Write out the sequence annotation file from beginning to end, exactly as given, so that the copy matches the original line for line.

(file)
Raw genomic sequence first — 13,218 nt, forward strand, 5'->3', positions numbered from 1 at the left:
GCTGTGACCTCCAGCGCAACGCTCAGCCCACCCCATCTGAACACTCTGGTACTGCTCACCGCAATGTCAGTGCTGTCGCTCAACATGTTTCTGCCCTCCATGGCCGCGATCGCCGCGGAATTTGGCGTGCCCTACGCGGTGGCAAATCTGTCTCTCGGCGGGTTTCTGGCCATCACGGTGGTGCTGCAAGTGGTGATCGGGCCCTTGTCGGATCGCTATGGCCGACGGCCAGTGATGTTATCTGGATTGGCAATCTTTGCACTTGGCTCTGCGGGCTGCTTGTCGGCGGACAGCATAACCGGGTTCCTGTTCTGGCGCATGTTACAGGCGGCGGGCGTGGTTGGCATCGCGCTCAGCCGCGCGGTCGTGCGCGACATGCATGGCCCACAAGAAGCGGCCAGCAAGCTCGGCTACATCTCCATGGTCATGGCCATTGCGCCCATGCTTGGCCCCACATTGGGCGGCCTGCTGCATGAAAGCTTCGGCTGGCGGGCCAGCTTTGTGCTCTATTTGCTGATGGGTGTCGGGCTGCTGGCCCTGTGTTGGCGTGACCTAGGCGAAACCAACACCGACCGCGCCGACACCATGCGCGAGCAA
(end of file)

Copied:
Raw genomic sequence first — 13,218 nt, forward strand, 5'->3', positions numbered from 1 at the left:
GCTGTGACCTCCAGCGCAACGCTCAGCCCACCCCATCTGAACACTCTGGTACTGCTCACCGCAATGTCAGTGCTGTCGCTCAACATGTTTCTGCCCTCCATGGCCGCGATCGCCGCGGAATTTGGCGTGCCCTACGCGGTGGCAAATCTGTCTCTCGGCGGGTTTCTGGCCATCACGGTGGTGCTGCAAGTGGTGATCGGGCCCTTGTCGGATCGCTATGGCCGACGGCCAGTGATGTTATCTGGATTGGCAATCTTTGCACTTGGCTCTGCGGGCTGCTTGTCGGCGGACAGCATAACCGGGTTCCTGTTCTGGCGCATGTTACAGGCGGCGGGCGTGGTTGGCATCGCGCTCAGCCGCGCGGTCGTGCGCGACATGCATGGCCCACAAGAAGCGGCCAGCAAGCTCGGCTACATCTCCATGGTCATGGCCATTGCGCCCATGCTTGGCCCCACATTGGGCGGCCTGCTGCATGAAAGCTTCGGCTGGCGGGCCAGCTTTGTGCTCTATTTGCTGATGGGTGTCGGGCTGCTGGCCCTGTGTTGGCGTGACCTAGGCGAAACCAACACCGACCGCGCCGACACCATGCGCGAGCAA